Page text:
I just completed chapter 3 in HFEJB- client view of a session bean and after reeading this chapter, the following doubts have occured to me :
Handles to stateless session beans: Why do we need a handle to a stateless session bean. I feel it is meaningless. Because if I am a client to a stateless session bean, I don't care which EJBObject I connect to, I am going to get some bean instance from the pool and I don't have any need to connect to any particular stateless session bean instance.
Remove on a stateless session bean: Why would anyone want to call remove on a stateless session bean. First of all, there is nothing to be cleaned up (no state). And second, If I call remove on the EJBobject, which bean would get removed? All the beans are in the pool. I don't see any meaning in calling remove on a stateless session bean.
I dont know whether these questions are answered in the next chapter, but I thought I will ask the forum these questions.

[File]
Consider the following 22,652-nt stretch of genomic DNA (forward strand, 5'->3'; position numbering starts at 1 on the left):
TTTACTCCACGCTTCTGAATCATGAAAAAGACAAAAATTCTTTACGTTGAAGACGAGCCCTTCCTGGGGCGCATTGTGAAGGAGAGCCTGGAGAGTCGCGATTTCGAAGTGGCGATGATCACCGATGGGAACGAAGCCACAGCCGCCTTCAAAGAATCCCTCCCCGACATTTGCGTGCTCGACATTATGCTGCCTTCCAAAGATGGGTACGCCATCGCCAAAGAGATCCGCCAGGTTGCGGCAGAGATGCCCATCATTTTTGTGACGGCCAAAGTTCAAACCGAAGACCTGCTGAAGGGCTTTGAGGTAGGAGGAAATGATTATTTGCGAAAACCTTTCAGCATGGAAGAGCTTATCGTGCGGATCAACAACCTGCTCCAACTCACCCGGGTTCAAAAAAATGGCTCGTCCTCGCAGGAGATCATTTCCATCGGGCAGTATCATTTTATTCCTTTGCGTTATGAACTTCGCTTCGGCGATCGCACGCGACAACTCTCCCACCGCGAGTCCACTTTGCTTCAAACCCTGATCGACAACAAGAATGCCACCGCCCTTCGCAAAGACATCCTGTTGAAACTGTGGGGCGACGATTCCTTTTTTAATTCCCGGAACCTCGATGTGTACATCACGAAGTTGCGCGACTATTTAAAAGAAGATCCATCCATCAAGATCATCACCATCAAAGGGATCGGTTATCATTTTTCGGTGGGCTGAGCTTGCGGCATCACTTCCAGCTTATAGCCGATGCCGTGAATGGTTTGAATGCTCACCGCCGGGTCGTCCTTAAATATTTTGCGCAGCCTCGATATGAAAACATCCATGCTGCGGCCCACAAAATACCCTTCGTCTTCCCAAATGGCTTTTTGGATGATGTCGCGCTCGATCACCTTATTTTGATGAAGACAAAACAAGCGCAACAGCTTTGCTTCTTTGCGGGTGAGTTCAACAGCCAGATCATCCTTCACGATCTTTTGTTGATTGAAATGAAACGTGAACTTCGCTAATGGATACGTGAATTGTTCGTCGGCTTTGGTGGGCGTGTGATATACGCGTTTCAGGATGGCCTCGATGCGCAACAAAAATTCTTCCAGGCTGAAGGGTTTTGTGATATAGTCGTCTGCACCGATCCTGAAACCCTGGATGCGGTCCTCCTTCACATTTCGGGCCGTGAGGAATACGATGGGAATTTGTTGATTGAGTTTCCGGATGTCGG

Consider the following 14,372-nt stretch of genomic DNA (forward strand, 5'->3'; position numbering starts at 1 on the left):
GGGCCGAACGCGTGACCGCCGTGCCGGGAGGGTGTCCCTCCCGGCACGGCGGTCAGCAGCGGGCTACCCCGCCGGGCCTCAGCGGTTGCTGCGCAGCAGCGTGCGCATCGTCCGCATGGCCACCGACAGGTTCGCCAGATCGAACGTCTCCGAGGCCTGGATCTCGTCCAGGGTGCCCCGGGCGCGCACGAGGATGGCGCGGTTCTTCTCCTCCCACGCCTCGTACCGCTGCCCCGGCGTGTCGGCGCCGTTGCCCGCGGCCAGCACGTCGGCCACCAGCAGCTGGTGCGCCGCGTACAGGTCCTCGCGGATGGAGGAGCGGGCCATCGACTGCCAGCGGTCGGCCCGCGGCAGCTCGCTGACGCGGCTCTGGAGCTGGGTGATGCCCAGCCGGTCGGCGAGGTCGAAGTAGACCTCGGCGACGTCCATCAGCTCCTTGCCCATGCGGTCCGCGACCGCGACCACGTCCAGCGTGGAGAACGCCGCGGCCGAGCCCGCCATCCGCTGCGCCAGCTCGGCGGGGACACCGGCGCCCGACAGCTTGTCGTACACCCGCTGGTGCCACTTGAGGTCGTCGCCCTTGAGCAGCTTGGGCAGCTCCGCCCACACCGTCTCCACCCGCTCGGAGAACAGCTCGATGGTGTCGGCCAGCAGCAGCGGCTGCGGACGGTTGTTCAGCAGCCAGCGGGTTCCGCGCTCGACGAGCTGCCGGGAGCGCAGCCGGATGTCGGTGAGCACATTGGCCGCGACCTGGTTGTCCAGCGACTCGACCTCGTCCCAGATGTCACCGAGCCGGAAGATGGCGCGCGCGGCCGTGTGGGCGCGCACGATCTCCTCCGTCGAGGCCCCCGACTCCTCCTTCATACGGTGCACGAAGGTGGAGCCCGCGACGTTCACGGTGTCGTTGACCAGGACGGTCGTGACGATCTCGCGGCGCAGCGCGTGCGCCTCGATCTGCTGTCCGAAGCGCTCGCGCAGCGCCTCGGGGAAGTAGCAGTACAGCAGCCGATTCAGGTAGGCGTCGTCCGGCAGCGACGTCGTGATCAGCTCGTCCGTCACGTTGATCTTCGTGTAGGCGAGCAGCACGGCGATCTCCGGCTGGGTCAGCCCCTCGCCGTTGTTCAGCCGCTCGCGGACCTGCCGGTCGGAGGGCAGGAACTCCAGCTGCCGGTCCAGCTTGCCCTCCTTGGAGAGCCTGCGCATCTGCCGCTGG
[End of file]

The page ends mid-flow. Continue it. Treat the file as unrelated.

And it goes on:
Originally posted by B Sathish: Why do we need a handle to a stateless session bean.
Its simply a mechanism to bypass having to go through JNDI and the Home interface again. It lets you conceivably greate the handle on one machine, transmit it to another machine which can then re-stablish the connection to the components without doing the whole JDNI/Home song and dance.
Originally posted by B Sathish: Why would anyone want to call remove on a stateless session bean.
Its simply a matter of keeping the interface of both types of session beans consistent. Also remember (in reference to both of your questions) that when the client has a reference to a stateless session bean, there is no way for the client to tell whether its dealing with a stateless session bean. A session bean is made stateless/stateful through the deployment descriptor. A create with arguments in the home interface is a dead giveaway that you are dealing with a stateful sessionbean. However you could add client specific state to a (formerly) stateless session bean and reploy it as a stateful session bean without the client ever knowing.
Why would anyone want to call remove on a stateless session bean.
Even the client of a stateless session bean consumes some resources on the EJB container in terms of the EJBObject instance on the server (I believe that is one EJBObject instance per client - please correct me if I have got it wrong). So when the client calls remove on the EJBObject stub the server can garbage collect/ reuse it for another SLSB client.